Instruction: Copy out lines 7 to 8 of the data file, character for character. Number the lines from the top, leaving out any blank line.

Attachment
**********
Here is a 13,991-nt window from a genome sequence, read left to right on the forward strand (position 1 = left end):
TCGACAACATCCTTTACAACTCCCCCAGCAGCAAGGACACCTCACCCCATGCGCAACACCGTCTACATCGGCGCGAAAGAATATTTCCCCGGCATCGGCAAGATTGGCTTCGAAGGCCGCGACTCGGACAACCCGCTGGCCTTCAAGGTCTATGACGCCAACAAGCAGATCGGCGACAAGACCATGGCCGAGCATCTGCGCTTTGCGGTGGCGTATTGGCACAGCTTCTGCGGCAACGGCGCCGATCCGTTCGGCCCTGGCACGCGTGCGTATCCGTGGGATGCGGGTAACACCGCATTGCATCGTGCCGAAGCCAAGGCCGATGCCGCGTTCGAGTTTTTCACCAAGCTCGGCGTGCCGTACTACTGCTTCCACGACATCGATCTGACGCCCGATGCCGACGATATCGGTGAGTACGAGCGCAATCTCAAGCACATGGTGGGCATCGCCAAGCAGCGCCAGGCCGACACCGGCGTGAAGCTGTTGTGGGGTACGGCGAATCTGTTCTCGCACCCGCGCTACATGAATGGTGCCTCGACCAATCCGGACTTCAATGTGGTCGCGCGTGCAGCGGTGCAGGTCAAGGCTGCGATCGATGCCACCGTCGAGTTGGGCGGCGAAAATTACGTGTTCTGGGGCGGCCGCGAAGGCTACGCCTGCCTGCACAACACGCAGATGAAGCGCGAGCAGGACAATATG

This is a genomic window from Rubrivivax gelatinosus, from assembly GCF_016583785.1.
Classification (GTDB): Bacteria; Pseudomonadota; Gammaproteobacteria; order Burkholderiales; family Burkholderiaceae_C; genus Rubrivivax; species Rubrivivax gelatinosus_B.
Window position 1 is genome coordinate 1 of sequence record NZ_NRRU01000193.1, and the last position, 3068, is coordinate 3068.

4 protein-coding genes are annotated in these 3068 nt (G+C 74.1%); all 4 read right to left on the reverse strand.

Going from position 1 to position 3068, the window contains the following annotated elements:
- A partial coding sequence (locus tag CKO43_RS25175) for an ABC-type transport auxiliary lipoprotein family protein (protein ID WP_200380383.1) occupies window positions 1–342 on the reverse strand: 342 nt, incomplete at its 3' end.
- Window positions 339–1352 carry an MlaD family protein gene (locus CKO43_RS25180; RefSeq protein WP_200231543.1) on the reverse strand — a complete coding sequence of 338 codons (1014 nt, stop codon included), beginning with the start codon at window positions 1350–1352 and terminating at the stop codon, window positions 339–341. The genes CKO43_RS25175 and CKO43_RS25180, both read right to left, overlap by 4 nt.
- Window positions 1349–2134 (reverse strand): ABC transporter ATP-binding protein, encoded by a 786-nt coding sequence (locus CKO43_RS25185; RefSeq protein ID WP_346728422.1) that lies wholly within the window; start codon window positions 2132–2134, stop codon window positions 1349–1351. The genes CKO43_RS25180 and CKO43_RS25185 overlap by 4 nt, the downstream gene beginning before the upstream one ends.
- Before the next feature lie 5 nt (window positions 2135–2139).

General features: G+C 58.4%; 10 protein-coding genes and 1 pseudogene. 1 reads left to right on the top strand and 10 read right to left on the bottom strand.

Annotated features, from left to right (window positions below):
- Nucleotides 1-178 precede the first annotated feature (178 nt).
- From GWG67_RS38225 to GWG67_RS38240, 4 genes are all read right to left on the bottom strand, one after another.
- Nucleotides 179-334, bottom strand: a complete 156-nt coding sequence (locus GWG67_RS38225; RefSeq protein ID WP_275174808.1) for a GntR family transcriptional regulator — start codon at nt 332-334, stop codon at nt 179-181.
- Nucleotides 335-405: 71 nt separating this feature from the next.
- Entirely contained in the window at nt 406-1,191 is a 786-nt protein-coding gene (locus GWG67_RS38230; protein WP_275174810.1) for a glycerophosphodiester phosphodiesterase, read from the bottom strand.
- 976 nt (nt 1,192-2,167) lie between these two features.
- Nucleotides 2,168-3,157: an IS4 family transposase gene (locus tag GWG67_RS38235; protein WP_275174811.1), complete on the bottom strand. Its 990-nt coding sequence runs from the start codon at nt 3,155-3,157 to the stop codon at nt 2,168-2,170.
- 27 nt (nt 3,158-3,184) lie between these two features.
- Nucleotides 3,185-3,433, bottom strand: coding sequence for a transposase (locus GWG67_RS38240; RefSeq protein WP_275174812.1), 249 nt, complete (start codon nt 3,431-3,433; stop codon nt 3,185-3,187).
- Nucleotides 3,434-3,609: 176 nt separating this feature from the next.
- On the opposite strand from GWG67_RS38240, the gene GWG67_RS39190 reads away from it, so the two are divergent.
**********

Going from position 1 to position 3068, the window contains the following annotated elements:
- A partial coding sequence (locus tag CKO43_RS25175) for an ABC-type transport auxiliary lipoprotein family protein (protein ID WP_200380383.1) occupies window positions 1–342 on the reverse strand: 342 nt, incomplete at its 3' end.